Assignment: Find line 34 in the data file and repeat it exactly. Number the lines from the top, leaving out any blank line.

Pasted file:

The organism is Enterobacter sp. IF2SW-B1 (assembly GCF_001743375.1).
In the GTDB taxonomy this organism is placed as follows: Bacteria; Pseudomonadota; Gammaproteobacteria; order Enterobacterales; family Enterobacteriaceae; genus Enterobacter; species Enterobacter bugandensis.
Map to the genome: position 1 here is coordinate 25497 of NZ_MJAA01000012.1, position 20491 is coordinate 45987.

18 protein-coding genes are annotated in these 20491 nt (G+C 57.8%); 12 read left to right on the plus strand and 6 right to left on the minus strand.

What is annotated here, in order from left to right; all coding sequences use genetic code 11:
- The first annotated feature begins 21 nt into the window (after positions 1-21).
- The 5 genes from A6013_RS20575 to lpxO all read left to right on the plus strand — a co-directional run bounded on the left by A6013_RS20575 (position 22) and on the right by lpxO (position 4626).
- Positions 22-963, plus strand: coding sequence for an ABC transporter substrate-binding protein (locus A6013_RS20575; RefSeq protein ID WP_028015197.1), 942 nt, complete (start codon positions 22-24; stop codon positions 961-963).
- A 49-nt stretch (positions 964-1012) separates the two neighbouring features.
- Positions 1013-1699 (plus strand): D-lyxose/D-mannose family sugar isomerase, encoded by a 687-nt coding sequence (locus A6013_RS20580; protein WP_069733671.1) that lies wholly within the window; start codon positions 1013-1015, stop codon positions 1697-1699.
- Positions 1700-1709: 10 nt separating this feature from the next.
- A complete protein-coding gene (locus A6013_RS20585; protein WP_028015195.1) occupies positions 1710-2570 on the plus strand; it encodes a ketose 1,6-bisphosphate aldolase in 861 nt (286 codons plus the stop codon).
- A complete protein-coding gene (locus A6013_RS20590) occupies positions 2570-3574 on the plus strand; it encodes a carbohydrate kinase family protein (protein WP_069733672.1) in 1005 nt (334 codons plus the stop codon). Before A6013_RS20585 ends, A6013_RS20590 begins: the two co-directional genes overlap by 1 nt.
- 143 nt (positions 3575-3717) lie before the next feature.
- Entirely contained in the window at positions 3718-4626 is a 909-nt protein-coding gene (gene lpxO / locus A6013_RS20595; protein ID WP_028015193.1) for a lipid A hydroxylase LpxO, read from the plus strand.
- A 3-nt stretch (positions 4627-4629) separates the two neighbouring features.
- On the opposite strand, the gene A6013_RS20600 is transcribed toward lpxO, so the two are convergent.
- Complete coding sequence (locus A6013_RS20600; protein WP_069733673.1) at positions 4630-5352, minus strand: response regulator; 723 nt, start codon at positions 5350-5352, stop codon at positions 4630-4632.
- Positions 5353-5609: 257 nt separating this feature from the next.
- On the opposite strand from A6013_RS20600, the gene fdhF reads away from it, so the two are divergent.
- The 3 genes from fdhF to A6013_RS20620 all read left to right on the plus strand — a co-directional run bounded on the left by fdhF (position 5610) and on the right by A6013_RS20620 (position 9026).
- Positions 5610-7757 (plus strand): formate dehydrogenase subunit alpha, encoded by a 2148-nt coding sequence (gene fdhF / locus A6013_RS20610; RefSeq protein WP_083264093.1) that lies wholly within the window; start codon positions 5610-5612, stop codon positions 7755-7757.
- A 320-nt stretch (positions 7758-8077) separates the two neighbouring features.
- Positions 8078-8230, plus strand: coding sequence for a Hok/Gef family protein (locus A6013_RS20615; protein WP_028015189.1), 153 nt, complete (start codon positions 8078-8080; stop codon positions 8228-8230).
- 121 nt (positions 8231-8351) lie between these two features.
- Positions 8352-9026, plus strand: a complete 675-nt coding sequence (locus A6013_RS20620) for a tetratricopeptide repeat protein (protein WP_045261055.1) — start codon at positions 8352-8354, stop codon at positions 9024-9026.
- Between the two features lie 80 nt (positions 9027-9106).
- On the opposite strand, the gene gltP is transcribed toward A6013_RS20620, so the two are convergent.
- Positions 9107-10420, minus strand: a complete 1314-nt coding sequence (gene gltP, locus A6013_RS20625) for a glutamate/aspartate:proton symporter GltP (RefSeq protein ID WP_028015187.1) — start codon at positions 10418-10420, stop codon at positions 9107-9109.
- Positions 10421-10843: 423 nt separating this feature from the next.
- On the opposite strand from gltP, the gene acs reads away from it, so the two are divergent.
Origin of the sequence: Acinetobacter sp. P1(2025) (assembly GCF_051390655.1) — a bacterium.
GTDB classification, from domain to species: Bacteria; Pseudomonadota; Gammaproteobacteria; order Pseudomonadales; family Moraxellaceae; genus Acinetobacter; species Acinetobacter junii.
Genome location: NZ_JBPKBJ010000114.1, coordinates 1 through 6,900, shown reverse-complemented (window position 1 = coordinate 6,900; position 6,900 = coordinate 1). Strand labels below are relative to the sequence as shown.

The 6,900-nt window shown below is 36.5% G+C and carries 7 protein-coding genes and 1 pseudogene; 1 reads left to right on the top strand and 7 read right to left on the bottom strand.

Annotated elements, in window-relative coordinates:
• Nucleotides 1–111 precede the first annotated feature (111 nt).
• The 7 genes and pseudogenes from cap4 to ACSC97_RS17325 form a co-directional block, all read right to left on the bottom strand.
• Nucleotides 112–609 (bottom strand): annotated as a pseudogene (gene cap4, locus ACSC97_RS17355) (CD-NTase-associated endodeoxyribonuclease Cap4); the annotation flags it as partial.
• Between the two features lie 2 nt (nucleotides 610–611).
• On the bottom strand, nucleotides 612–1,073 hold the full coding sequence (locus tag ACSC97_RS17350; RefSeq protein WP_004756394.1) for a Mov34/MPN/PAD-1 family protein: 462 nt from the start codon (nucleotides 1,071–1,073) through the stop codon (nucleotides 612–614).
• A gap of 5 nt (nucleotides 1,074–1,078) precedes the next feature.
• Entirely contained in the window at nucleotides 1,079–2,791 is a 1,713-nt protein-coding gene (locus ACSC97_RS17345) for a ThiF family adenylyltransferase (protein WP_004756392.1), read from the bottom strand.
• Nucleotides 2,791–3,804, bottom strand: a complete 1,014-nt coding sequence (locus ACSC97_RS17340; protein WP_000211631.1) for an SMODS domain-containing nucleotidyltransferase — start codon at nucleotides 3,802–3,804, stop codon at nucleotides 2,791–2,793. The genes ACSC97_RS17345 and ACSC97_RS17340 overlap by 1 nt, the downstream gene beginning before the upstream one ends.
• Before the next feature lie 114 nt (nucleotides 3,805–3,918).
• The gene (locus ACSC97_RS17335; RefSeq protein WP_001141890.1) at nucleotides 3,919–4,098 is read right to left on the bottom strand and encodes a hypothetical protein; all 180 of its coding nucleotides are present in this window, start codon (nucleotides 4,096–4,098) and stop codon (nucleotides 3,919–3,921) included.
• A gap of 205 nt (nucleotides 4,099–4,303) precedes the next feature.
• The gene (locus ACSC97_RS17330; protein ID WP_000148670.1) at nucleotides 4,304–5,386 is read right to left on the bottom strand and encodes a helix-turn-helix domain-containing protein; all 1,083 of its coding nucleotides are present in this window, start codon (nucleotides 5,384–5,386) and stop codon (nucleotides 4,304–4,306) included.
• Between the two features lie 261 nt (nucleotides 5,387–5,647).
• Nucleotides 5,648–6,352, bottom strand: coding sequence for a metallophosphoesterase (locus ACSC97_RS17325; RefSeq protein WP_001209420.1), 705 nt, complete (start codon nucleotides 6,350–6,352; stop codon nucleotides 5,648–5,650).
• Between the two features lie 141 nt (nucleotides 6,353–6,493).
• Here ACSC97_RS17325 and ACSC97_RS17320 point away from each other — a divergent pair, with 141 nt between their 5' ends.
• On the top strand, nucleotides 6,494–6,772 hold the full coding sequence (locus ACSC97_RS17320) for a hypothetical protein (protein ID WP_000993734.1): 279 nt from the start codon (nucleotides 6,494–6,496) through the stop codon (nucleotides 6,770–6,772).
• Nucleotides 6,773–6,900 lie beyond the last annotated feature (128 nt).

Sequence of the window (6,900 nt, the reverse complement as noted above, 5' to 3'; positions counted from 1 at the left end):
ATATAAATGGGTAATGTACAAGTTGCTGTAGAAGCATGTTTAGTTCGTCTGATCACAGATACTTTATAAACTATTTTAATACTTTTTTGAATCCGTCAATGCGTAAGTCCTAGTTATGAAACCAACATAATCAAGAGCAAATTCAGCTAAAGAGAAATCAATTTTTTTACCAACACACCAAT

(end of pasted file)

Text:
Genome location: NZ_JBPKBJ010000114.1, coordinates 1 through 6,900, shown reverse-complemented (window position 1 = coordinate 6,900; position 6,900 = coordinate 1). Strand labels below are relative to the sequence as shown.